Watch this 2 minute video before we get to the last excuse that stops us from seeing miracles.

Excuse #3: I’m too old or I’m too young to make a difference

The video you just watched ends this argument.

Throughout the history of the world, God has used the young and the old alike to bring about change and progress.

Anne Frank was 12 when she wrote the diary of Anne Frank.

God spoke through a little boy named Samuel in order to correct the evil religious leaders who were ignoring justice.

Nelson Mandela was 76 when he became president of South Africa.

Abraham and Sarah had been collecting social security for years when she gave birth to Isaac.

Albert Einstein was only 26 when he wrote the theory of relativity

Josiah became the king of Israel when he was only 8 years old, eventually purging Israel of idols and leading a spiritual revival.

Dr. Seuss was 54 when he wrote “The Cat in the Hat”

JRR Tolkien was 62 when the “The Lord of the Rings” books came out.

My friend, Eldon Bough, at the age of 86, serves 75 meals weekly with “Meals on Wheels” to the elderly and sponsors 22 children through Compassion International, helping to create a huge dent in eradicating child poverty.

Martin Luther King Jr. was only 34 when he gave the speech “I have a dream”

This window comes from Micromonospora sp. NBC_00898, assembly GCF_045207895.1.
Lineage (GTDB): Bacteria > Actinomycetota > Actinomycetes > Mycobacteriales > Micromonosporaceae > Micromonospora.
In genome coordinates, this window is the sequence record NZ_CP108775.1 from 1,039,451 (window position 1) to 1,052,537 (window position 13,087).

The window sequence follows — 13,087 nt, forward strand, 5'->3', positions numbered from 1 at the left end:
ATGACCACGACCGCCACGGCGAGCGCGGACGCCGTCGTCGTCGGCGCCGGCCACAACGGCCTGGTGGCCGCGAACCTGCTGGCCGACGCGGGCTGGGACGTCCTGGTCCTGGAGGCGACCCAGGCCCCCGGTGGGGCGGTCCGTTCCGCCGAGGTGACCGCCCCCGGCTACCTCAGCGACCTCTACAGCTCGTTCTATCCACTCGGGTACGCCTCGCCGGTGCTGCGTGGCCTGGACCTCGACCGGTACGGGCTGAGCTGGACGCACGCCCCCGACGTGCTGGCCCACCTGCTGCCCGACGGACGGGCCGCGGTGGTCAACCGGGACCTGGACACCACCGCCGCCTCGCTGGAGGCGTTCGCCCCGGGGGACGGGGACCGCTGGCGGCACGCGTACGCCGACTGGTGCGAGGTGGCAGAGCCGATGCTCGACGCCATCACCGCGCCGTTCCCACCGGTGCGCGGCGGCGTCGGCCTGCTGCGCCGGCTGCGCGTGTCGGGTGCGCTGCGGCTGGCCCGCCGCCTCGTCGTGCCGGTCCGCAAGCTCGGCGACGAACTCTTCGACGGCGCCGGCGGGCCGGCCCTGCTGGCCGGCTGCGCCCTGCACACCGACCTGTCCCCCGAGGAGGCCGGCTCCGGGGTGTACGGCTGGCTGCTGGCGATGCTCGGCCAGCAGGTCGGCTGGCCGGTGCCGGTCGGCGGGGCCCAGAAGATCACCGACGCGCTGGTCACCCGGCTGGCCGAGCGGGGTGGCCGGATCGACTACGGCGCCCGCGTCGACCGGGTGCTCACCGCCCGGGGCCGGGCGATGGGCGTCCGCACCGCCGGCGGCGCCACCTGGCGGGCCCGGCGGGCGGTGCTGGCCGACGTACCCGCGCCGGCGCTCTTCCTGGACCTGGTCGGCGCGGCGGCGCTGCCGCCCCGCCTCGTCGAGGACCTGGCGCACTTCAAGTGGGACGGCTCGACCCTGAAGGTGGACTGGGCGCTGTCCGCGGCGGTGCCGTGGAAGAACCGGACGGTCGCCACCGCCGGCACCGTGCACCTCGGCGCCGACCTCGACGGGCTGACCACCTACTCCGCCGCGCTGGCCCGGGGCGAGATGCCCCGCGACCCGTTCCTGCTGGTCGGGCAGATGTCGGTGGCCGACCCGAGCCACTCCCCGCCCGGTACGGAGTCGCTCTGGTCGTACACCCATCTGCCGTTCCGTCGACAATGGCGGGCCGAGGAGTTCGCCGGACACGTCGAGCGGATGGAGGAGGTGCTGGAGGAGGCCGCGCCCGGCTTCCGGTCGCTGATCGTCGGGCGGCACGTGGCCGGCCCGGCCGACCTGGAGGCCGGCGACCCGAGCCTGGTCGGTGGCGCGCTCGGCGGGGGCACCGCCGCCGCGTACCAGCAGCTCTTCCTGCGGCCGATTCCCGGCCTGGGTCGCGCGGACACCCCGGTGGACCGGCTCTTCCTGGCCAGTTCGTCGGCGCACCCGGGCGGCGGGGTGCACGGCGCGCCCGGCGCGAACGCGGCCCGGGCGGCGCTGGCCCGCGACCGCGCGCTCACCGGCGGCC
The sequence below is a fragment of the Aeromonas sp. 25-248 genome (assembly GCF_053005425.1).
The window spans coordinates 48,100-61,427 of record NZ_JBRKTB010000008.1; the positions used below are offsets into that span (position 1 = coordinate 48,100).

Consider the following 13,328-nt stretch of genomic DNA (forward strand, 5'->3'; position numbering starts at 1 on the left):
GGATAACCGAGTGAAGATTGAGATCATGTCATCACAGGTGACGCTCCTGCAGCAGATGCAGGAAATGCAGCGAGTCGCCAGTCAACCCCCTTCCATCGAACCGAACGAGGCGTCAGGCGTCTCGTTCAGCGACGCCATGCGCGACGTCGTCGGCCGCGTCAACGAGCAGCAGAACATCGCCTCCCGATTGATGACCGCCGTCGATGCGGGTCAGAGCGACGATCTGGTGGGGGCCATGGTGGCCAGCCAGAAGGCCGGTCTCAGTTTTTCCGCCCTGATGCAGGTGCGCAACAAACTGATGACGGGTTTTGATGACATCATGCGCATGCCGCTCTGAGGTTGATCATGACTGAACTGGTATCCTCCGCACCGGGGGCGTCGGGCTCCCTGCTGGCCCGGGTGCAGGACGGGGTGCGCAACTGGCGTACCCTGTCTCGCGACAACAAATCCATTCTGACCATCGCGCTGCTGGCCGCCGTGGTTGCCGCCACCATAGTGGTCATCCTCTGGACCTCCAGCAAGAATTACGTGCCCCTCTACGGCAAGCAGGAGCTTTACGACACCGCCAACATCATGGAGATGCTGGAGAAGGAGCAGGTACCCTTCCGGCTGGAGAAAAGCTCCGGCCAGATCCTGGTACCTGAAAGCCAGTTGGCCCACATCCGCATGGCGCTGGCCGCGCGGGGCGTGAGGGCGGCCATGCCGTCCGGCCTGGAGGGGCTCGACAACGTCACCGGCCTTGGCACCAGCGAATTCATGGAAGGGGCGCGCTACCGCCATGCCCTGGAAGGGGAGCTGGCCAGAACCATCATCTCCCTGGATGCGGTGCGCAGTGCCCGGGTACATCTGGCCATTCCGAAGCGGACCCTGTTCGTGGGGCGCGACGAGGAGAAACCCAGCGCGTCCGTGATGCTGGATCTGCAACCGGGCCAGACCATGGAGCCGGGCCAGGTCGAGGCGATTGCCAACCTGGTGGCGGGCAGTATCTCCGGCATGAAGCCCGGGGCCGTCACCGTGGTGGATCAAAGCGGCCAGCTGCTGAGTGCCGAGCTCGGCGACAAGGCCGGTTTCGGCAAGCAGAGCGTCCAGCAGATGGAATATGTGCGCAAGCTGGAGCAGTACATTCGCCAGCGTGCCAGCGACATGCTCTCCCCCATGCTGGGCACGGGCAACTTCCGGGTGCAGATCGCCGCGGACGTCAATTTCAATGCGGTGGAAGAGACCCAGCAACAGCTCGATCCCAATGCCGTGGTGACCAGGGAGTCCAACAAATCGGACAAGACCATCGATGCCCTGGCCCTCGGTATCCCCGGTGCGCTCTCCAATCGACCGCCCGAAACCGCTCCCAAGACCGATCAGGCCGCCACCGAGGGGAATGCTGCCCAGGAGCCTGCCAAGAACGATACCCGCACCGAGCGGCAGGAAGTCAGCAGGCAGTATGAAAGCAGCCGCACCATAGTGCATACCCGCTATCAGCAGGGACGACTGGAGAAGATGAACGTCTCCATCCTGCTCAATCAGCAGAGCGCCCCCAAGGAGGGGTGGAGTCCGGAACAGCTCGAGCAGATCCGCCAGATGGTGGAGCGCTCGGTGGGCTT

Jesus of Nazareth was only 33 when he saved the world.

It is never too soon and it is never too late to be a part of a miracle. It just takes eliminating the excuses.

What are some of the excuses in your life that are keeping you from being a part of a miracle?

“I am only one. But still I am one. I cannot do everything, but still I can do something: Yet, just because I cannot do everything, I will not refuse to do the something I can.” Helen Keller

The #1 Reason We Don’t See Miracles

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Simple answer: WE JUDGE.

Even though Jesus stated very succinctly, “Do not judge others, and you will not be judged. For you will be treated as you treat others and the standard you use in judging is the standard by which you will be judged.”

Yet we still judge.
What kind of lifestyle do they have?
What political party do they belong to?
What kind of responsibility have they taken in their life?
What kind of faith do they cling to?
What theology do they hold?

WE JUDGE and often times, very subtly and smugly, we decide who should receive a miracle.

The prophets never said, “Love, serve and defend if you approve of the way they are living”, or “Love, serve and defend if you think they deserve it”, or “Love, serve and defend if you think they will appreciate it.”

They just declared, “LOVE, SERVE, DEFEND!”

Judging might help justify not getting involved.

In the ninth chapter of John, the disciples ask Jesus whose fault was it that a man was born blind.